Explosive Loading Laboratory Testing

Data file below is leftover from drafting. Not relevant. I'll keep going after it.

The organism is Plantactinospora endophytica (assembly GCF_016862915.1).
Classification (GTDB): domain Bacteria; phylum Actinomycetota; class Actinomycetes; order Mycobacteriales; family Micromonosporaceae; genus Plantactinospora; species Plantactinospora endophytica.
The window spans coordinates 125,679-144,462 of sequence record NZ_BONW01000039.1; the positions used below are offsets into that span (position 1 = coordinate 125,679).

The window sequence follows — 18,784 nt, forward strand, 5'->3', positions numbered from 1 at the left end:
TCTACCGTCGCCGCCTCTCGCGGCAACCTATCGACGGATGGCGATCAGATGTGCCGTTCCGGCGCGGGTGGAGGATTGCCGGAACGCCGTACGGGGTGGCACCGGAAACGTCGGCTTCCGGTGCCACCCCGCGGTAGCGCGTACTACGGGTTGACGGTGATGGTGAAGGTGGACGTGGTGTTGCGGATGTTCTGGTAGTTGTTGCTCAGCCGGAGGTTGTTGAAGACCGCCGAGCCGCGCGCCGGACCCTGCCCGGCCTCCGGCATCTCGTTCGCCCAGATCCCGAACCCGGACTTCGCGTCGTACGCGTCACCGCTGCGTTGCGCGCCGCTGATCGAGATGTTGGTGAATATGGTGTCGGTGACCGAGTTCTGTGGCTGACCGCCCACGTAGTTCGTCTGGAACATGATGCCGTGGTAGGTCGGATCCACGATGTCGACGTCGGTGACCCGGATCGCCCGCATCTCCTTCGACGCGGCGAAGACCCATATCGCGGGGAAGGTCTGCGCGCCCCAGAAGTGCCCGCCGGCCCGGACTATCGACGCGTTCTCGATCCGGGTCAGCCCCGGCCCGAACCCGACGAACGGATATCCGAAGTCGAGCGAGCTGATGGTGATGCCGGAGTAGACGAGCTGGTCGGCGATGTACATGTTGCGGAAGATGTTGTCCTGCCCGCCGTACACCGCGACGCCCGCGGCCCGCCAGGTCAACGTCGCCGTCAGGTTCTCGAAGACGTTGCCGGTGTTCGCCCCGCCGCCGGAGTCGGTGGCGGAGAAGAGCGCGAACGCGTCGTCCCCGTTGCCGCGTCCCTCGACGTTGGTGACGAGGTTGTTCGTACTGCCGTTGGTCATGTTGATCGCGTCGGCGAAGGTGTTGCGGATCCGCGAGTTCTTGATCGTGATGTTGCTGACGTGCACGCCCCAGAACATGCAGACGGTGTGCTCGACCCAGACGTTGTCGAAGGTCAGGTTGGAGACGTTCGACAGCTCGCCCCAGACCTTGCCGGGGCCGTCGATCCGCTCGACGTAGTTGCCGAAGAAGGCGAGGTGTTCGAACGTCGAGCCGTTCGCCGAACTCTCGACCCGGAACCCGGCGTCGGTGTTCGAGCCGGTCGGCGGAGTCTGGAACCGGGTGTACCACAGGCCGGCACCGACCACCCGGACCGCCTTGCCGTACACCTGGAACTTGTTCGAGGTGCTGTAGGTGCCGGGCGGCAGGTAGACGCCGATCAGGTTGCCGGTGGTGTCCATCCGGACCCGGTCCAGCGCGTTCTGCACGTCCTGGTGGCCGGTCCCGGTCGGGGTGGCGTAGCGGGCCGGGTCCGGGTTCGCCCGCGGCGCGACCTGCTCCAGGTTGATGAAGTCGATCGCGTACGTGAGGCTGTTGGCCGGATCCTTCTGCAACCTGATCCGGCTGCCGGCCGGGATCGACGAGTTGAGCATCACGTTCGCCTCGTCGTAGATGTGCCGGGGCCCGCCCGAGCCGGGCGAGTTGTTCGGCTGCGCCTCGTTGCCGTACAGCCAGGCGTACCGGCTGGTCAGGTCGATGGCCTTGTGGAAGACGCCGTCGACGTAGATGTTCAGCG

Obtaining quality data from blast tests typically requires expensive live field tests. The University of California at San Diego (UCSD) developed a hydraulic-based blast simulator to simulate fullscale, live explosive events up to 3000 psi/ms without the use of explosive materials and without a fireball. Energy deposition, which takes place in time intervals of 1 to 2 ms, is accomplished via an array of ultra-fast, computer-controlled hydraulic actuators with a combined hydraulic/high pressure nitrogen energy source. The blast simulator generates high fidelity data on the response and failure processes associated with critical infrastructure components subject to explosive loads. UCSD is working to improve and validate computational blast physics models and codes using blast simulator and field test data. UCSD also uses the simulator to evolve effective blast hardening/protective methodologies for existing and new structures that can be distributed to the appropriate agencies for the protection of people and infrastructure at home and overseas. The simulator is performing fully repeatable blast load simulations on structural elements such as columns, beams, girders, and walls; on nonstructural elements such as windows and masonry walls; and on bridge components such as piers, and towers. For additional information please fill out the Contact Information Form.